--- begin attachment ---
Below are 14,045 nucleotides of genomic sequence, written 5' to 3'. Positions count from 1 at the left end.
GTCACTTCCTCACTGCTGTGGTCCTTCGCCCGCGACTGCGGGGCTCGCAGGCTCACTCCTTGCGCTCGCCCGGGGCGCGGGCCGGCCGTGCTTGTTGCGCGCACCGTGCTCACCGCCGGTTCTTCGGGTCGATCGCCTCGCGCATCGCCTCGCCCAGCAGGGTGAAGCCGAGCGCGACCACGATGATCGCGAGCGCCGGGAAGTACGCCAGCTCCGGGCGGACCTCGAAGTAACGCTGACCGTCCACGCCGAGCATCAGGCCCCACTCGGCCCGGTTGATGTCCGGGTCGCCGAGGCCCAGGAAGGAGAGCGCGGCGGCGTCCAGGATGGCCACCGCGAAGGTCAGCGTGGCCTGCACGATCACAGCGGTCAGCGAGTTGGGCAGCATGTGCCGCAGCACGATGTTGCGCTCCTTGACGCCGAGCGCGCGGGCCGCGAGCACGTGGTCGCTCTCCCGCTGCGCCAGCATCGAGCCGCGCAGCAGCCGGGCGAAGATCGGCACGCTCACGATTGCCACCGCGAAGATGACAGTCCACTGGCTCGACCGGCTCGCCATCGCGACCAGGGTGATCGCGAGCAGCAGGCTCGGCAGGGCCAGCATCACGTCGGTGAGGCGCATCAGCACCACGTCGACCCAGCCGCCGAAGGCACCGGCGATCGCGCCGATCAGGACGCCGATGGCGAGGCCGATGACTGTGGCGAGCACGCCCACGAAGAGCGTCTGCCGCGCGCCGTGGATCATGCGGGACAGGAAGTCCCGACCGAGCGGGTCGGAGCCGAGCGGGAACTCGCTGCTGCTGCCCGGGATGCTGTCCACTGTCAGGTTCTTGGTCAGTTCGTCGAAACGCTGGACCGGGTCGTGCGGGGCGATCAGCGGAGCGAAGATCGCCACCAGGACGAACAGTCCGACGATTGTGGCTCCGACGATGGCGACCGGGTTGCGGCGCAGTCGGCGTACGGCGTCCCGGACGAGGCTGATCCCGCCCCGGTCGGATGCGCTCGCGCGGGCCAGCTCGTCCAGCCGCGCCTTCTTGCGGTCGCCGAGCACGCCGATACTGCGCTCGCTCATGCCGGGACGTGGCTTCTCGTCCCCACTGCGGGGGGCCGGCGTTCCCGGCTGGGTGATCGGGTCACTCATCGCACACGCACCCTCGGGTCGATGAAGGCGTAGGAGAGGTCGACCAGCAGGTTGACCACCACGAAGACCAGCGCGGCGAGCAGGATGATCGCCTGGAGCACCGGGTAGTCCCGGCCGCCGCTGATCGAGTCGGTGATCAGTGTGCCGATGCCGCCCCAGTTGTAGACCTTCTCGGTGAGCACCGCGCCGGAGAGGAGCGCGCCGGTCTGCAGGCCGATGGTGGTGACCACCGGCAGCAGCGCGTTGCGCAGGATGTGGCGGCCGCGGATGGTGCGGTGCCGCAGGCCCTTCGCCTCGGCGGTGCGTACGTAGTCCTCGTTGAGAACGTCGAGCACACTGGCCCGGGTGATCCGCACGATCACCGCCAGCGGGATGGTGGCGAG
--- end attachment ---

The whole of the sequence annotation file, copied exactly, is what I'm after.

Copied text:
Below are 14,045 nucleotides of genomic sequence, written 5' to 3'. Positions count from 1 at the left end.
GTCACTTCCTCACTGCTGTGGTCCTTCGCCCGCGACTGCGGGGCTCGCAGGCTCACTCCTTGCGCTCGCCCGGGGCGCGGGCCGGCCGTGCTTGTTGCGCGCACCGTGCTCACCGCCGGTTCTTCGGGTCGATCGCCTCGCGCATCGCCTCGCCCAGCAGGGTGAAGCCGAGCGCGACCACGATGATCGCGAGCGCCGGGAAGTACGCCAGCTCCGGGCGGACCTCGAAGTAACGCTGACCGTCCACGCCGAGCATCAGGCCCCACTCGGCCCGGTTGATGTCCGGGTCGCCGAGGCCCAGGAAGGAGAGCGCGGCGGCGTCCAGGATGGCCACCGCGAAGGTCAGCGTGGCCTGCACGATCACAGCGGTCAGCGAGTTGGGCAGCATGTGCCGCAGCACGATGTTGCGCTCCTTGACGCCGAGCGCGCGGGCCGCGAGCACGTGGTCGCTCTCCCGCTGCGCCAGCATCGAGCCGCGCAGCAGCCGGGCGAAGATCGGCACGCTCACGATTGCCACCGCGAAGATGACAGTCCACTGGCTCGACCGGCTCGCCATCGCGACCAGGGTGATCGCGAGCAGCAGGCTCGGCAGGGCCAGCATCACGTCGGTGAGGCGCATCAGCACCACGTCGACCCAGCCGCCGAAGGCACCGGCGATCGCGCCGATCAGGACGCCGATGGCGAGGCCGATGACTGTGGCGAGCACGCCCACGAAGAGCGTCTGCCGCGCGCCGTGGATCATGCGGGACAGGAAGTCCCGACCGAGCGGGTCGGAGCCGAGCGGGAACTCGCTGCTGCTGCCCGGGATGCTGTCCACTGTCAGGTTCTTGGTCAGTTCGTCGAAACGCTGGACCGGGTCGTGCGGGGCGATCAGCGGAGCGAAGATCGCCACCAGGACGAACAGTCCGACGATTGTGGCTCCGACGATGGCGACCGGGTTGCGGCGCAGTCGGCGTACGGCGTCCCGGACGAGGCTGATCCCGCCCCGGTCGGATGCGCTCGCGCGGGCCAGCTCGTCCAGCCGCGCCTTCTTGCGGTCGCCGAGCACGCCGATACTGCGCTCGCTCATGCCGGGACGTGGCTTCTCGTCCCCACTGCGGGGGGCCGGCGTTCCCGGCTGGGTGATCGGGTCACTCATCGCACACGCACCCTCGGGTCGATGAAGGCGTAGGAGAGGTCGACCAGCAGGTTGACCACCACGAAGACCAGCGCGGCGAGCAGGATGATCGCCTGGAGCACCGGGTAGTCCCGGCCGCCGCTGATCGAGTCGGTGATCAGTGTGCCGATGCCGCCCCAGTTGTAGACCTTCTCGGTGAGCACCGCGCCGGAGAGGAGCGCGCCGGTCTGCAGGCCGATGGTGGTGACCACCGGCAGCAGCGCGTTGCGCAGGATGTGGCGGCCGCGGATGGTGCGGTGCCGCAGGCCCTTCGCCTCGGCGGTGCGTACGTAGTCCTCGTTGAGAACGTCGAGCACACTGGCCCGGGTGATCCGCACGATCACCGCCAGCGGGATGGTGGCGAG